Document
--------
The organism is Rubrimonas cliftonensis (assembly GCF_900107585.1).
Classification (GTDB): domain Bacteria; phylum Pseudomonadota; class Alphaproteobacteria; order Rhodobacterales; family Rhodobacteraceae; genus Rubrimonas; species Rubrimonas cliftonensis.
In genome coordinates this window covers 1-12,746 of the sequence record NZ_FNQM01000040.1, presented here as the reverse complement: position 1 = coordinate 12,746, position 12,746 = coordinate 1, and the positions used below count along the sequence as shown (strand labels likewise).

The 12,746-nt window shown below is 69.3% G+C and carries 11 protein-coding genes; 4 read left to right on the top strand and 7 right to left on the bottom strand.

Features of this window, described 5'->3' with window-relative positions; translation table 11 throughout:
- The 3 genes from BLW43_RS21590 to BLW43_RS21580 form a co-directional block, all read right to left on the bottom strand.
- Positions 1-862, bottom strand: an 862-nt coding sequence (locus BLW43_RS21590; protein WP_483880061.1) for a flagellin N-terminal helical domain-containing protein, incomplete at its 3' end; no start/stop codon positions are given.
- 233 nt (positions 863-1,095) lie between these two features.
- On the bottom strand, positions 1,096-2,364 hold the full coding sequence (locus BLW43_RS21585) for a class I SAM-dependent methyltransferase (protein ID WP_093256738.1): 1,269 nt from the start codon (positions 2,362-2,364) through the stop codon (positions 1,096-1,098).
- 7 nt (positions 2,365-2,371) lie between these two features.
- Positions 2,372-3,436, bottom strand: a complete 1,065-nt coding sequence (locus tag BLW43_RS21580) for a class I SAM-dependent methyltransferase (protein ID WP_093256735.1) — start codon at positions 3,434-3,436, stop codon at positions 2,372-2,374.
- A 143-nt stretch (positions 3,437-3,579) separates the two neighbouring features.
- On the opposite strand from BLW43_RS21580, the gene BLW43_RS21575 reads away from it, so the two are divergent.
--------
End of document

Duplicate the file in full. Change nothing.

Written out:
The organism is Rubrimonas cliftonensis (assembly GCF_900107585.1).
Classification (GTDB): domain Bacteria; phylum Pseudomonadota; class Alphaproteobacteria; order Rhodobacterales; family Rhodobacteraceae; genus Rubrimonas; species Rubrimonas cliftonensis.
In genome coordinates this window covers 1-12,746 of the sequence record NZ_FNQM01000040.1, presented here as the reverse complement: position 1 = coordinate 12,746, position 12,746 = coordinate 1, and the positions used below count along the sequence as shown (strand labels likewise).

The 12,746-nt window shown below is 69.3% G+C and carries 11 protein-coding genes; 4 read left to right on the top strand and 7 right to left on the bottom strand.

Features of this window, described 5'->3' with window-relative positions; translation table 11 throughout:
- The 3 genes from BLW43_RS21590 to BLW43_RS21580 form a co-directional block, all read right to left on the bottom strand.
- Positions 1-862, bottom strand: an 862-nt coding sequence (locus BLW43_RS21590; protein WP_483880061.1) for a flagellin N-terminal helical domain-containing protein, incomplete at its 3' end; no start/stop codon positions are given.
- 233 nt (positions 863-1,095) lie between these two features.
- On the bottom strand, positions 1,096-2,364 hold the full coding sequence (locus BLW43_RS21585) for a class I SAM-dependent methyltransferase (protein ID WP_093256738.1): 1,269 nt from the start codon (positions 2,362-2,364) through the stop codon (positions 1,096-1,098).
- 7 nt (positions 2,365-2,371) lie between these two features.
- Positions 2,372-3,436, bottom strand: a complete 1,065-nt coding sequence (locus tag BLW43_RS21580) for a class I SAM-dependent methyltransferase (protein ID WP_093256735.1) — start codon at positions 3,434-3,436, stop codon at positions 2,372-2,374.
- A 143-nt stretch (positions 3,437-3,579) separates the two neighbouring features.
- On the opposite strand from BLW43_RS21580, the gene BLW43_RS21575 reads away from it, so the two are divergent.